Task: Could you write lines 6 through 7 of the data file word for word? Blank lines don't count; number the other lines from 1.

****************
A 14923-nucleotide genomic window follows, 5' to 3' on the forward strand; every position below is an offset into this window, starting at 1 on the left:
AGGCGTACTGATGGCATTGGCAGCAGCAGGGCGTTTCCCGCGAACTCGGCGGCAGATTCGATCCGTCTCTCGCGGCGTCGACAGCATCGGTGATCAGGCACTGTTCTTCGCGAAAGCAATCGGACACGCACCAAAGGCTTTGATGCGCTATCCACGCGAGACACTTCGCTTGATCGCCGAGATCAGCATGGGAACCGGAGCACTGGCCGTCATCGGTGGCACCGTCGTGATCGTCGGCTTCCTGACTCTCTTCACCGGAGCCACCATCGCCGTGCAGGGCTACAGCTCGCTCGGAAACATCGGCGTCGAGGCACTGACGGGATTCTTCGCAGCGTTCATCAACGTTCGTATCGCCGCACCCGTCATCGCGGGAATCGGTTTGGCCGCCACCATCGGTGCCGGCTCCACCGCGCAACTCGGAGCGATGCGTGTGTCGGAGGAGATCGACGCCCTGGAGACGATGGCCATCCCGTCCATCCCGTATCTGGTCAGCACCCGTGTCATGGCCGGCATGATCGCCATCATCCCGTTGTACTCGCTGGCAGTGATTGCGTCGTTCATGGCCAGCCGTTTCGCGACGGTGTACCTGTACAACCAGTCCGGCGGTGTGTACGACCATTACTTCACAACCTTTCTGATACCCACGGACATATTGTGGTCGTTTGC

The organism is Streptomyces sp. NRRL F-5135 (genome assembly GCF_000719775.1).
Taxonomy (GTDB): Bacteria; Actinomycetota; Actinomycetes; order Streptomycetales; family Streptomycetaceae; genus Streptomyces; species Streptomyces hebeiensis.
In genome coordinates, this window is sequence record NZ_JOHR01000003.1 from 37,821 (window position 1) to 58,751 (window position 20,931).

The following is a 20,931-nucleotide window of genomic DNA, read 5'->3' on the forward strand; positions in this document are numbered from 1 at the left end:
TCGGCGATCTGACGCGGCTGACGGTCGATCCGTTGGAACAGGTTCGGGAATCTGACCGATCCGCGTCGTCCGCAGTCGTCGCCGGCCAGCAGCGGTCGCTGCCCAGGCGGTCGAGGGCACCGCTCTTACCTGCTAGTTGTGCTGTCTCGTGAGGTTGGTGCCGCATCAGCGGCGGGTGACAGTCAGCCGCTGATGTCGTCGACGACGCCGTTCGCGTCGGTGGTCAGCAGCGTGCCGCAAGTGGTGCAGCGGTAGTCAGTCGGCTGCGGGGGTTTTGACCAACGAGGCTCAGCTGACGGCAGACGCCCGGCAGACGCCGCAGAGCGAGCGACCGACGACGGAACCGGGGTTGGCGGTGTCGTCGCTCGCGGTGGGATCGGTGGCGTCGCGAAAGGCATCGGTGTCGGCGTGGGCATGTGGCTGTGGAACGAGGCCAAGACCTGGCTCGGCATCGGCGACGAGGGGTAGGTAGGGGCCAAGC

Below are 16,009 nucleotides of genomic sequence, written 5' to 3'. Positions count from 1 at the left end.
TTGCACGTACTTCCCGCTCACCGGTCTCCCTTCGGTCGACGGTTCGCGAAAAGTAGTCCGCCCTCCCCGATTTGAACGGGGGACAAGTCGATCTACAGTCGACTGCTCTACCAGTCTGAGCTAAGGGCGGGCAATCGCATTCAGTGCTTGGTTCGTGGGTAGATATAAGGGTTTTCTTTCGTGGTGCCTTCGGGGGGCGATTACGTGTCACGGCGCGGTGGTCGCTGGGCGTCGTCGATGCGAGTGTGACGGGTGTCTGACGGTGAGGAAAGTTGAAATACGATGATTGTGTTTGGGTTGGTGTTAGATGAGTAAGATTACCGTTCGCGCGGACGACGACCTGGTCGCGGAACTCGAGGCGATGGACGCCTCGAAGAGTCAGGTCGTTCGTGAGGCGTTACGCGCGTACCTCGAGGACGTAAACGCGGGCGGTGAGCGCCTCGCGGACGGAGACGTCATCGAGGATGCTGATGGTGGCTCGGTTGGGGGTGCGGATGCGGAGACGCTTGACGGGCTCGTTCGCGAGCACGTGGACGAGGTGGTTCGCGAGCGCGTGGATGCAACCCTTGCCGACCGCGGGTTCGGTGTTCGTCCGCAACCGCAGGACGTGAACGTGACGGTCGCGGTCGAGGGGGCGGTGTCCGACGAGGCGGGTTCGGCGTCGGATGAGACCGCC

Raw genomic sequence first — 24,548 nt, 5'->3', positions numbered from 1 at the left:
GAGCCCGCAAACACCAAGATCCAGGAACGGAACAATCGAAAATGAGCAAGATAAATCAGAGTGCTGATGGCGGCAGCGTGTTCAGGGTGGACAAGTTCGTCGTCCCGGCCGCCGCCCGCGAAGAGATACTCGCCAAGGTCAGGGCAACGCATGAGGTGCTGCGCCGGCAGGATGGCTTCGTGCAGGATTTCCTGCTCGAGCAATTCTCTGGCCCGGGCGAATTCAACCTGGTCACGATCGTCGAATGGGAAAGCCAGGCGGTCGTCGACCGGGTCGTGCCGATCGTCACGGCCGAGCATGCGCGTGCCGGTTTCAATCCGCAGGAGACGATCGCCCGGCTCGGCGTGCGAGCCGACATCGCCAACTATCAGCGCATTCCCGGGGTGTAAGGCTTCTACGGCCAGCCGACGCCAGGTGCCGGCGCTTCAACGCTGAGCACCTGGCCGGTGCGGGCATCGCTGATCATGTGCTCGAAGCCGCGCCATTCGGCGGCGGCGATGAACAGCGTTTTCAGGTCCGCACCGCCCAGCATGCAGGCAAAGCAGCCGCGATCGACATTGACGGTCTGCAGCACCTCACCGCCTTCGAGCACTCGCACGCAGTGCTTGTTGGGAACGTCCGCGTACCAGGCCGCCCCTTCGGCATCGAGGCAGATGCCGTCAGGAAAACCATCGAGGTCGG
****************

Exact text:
The following is a 20,931-nucleotide window of genomic DNA, read 5'->3' on the forward strand; positions in this document are numbered from 1 at the left end:
TCGGCGATCTGACGCGGCTGACGGTCGATCCGTTGGAACAGGTTCGGGAATCTGACCGATCCGCGTCGTCCGCAGTCGTCGCCGGCCAGCAGCGGTCGCTGCCCAGGCGGTCGAGGGCACCGCTCTTACCTGCTAGTTGTGCTGTCTCGTGAGGTTGGTGCCGCATCAGCGGCGGGTGACAGTCAGCCGCTGATGTCGTCGACGACGCCGTTCGCGTCGGTGGTCAGCAGCGTGCCGCAAGTGGTGCAGCGGTAGTCAGTCGGCTGCGGGGGTTTTGACCAACGAGGCTCAGCTGACGGCAGACGCCCGGCAGACGCCGCAGAGCGAGCGACCGACGACGGAACCGGGGTTGGCGGTGTCGTCGCTCGCGGTGGGATCGGTGGCGTCGCGAAAGGCATCGGTGTCGGCGTGGGCATGTGGCTGTGGAACGAGGCCAAGACCTGGCTCGGCATCGGCGACGAGGGGTAGGTAGGGGCCAAGC